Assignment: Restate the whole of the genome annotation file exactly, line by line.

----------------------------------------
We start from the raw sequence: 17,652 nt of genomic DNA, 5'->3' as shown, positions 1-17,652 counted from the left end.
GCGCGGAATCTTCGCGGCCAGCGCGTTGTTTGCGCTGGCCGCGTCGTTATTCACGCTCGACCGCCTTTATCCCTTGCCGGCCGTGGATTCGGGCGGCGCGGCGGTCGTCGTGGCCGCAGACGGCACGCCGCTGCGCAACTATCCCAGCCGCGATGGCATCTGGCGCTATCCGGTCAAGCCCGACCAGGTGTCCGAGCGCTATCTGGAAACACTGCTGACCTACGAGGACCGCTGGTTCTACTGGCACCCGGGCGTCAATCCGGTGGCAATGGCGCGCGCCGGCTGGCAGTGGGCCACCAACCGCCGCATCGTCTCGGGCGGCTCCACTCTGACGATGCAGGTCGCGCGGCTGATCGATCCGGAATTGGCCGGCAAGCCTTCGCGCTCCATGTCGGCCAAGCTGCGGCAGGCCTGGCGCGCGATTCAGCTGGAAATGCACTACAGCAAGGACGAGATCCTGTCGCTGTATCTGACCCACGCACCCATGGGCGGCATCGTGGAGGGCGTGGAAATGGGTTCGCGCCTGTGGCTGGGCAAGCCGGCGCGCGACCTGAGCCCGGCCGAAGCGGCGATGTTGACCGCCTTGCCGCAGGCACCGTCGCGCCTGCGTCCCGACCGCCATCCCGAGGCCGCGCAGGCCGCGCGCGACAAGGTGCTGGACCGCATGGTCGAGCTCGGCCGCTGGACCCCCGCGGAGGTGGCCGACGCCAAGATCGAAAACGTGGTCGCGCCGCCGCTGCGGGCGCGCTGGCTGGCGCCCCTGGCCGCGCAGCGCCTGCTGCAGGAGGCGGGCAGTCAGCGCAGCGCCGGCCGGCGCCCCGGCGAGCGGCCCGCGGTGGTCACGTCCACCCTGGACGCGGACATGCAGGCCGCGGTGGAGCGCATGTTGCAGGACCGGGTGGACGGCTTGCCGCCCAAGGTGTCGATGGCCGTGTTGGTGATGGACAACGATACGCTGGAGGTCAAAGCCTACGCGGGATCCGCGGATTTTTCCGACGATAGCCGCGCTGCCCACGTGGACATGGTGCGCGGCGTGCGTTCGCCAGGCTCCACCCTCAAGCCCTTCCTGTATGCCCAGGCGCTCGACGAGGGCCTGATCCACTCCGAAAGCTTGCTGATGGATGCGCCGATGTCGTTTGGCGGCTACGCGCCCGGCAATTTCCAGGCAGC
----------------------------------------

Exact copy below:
We start from the raw sequence: 17,652 nt of genomic DNA, 5'->3' as shown, positions 1-17,652 counted from the left end.
GCGCGGAATCTTCGCGGCCAGCGCGTTGTTTGCGCTGGCCGCGTCGTTATTCACGCTCGACCGCCTTTATCCCTTGCCGGCCGTGGATTCGGGCGGCGCGGCGGTCGTCGTGGCCGCAGACGGCACGCCGCTGCGCAACTATCCCAGCCGCGATGGCATCTGGCGCTATCCGGTCAAGCCCGACCAGGTGTCCGAGCGCTATCTGGAAACACTGCTGACCTACGAGGACCGCTGGTTCTACTGGCACCCGGGCGTCAATCCGGTGGCAATGGCGCGCGCCGGCTGGCAGTGGGCCACCAACCGCCGCATCGTCTCGGGCGGCTCCACTCTGACGATGCAGGTCGCGCGGCTGATCGATCCGGAATTGGCCGGCAAGCCTTCGCGCTCCATGTCGGCCAAGCTGCGGCAGGCCTGGCGCGCGATTCAGCTGGAAATGCACTACAGCAAGGACGAGATCCTGTCGCTGTATCTGACCCACGCACCCATGGGCGGCATCGTGGAGGGCGTGGAAATGGGTTCGCGCCTGTGGCTGGGCAAGCCGGCGCGCGACCTGAGCCCGGCCGAAGCGGCGATGTTGACCGCCTTGCCGCAGGCACCGTCGCGCCTGCGTCCCGACCGCCATCCCGAGGCCGCGCAGGCCGCGCGCGACAAGGTGCTGGACCGCATGGTCGAGCTCGGCCGCTGGACCCCCGCGGAGGTGGCCGACGCCAAGATCGAAAACGTGGTCGCGCCGCCGCTGCGGGCGCGCTGGCTGGCGCCCCTGGCCGCGCAGCGCCTGCTGCAGGAGGCGGGCAGTCAGCGCAGCGCCGGCCGGCGCCCCGGCGAGCGGCCCGCGGTGGTCACGTCCACCCTGGACGCGGACATGCAGGCCGCGGTGGAGCGCATGTTGCAGGACCGGGTGGACGGCTTGCCGCCCAAGGTGTCGATGGCCGTGTTGGTGATGGACAACGATACGCTGGAGGTCAAAGCCTACGCGGGATCCGCGGATTTTTCCGACGATAGCCGCGCTGCCCACGTGGACATGGTGCGCGGCGTGCGTTCGCCAGGCTCCACCCTCAAGCCCTTCCTGTATGCCCAGGCGCTCGACGAGGGCCTGATCCACTCCGAAAGCTTGCTGATGGATGCGCCGATGTCGTTTGGCGGCTACGCGCCCGGCAATTTCCAGGCAGC